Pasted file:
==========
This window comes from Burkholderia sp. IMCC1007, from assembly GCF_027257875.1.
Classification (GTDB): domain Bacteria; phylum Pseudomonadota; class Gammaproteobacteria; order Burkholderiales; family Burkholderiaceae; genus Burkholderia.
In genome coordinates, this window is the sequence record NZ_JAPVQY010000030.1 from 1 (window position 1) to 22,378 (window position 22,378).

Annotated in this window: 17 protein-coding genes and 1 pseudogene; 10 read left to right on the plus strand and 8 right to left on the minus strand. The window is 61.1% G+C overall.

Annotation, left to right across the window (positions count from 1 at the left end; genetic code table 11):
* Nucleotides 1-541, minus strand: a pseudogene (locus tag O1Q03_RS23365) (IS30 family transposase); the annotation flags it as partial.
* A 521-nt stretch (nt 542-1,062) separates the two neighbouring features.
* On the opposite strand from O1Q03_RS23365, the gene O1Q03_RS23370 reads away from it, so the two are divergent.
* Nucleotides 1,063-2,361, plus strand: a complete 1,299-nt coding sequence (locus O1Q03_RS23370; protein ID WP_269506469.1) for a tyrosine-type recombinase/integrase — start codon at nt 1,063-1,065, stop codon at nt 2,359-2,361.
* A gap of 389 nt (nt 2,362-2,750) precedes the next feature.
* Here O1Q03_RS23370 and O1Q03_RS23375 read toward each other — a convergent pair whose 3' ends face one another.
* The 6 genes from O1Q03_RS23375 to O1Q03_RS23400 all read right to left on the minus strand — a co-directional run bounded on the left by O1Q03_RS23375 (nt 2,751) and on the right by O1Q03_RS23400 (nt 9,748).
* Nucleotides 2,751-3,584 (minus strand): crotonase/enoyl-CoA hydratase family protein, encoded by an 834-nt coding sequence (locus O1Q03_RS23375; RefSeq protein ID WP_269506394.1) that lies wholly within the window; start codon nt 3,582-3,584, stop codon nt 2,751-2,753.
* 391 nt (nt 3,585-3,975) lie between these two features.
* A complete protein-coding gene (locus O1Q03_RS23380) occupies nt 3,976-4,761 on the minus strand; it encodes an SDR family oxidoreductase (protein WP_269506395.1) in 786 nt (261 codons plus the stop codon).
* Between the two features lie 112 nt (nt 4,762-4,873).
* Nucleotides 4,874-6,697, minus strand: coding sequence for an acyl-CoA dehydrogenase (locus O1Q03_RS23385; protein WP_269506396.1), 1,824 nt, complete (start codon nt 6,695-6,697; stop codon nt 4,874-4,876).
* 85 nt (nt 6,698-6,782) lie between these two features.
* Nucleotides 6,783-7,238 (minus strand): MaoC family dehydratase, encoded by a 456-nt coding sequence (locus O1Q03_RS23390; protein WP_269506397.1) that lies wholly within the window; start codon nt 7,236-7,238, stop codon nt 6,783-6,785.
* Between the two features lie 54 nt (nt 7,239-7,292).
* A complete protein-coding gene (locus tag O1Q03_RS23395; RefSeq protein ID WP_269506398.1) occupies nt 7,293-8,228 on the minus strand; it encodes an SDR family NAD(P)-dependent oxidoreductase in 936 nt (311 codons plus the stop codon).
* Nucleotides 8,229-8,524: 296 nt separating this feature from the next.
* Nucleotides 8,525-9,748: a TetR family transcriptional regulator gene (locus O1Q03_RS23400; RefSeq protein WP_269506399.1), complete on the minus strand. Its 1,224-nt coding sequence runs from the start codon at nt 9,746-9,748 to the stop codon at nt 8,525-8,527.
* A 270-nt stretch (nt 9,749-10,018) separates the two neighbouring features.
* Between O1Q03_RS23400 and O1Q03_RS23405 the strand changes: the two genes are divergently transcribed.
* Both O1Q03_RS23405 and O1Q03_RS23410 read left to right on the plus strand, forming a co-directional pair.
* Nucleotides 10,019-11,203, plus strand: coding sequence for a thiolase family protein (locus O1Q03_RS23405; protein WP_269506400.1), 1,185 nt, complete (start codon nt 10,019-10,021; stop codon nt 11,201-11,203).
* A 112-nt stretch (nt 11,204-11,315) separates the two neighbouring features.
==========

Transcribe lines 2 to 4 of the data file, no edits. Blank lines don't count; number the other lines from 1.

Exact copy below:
Classification (GTDB): domain Bacteria; phylum Pseudomonadota; class Gammaproteobacteria; order Burkholderiales; family Burkholderiaceae; genus Burkholderia.
In genome coordinates, this window is the sequence record NZ_JAPVQY010000030.1 from 1 (window position 1) to 22,378 (window position 22,378).

Annotated in this window: 17 protein-coding genes and 1 pseudogene; 10 read left to right on the plus strand and 8 right to left on the minus strand. The window is 61.1% G+C overall.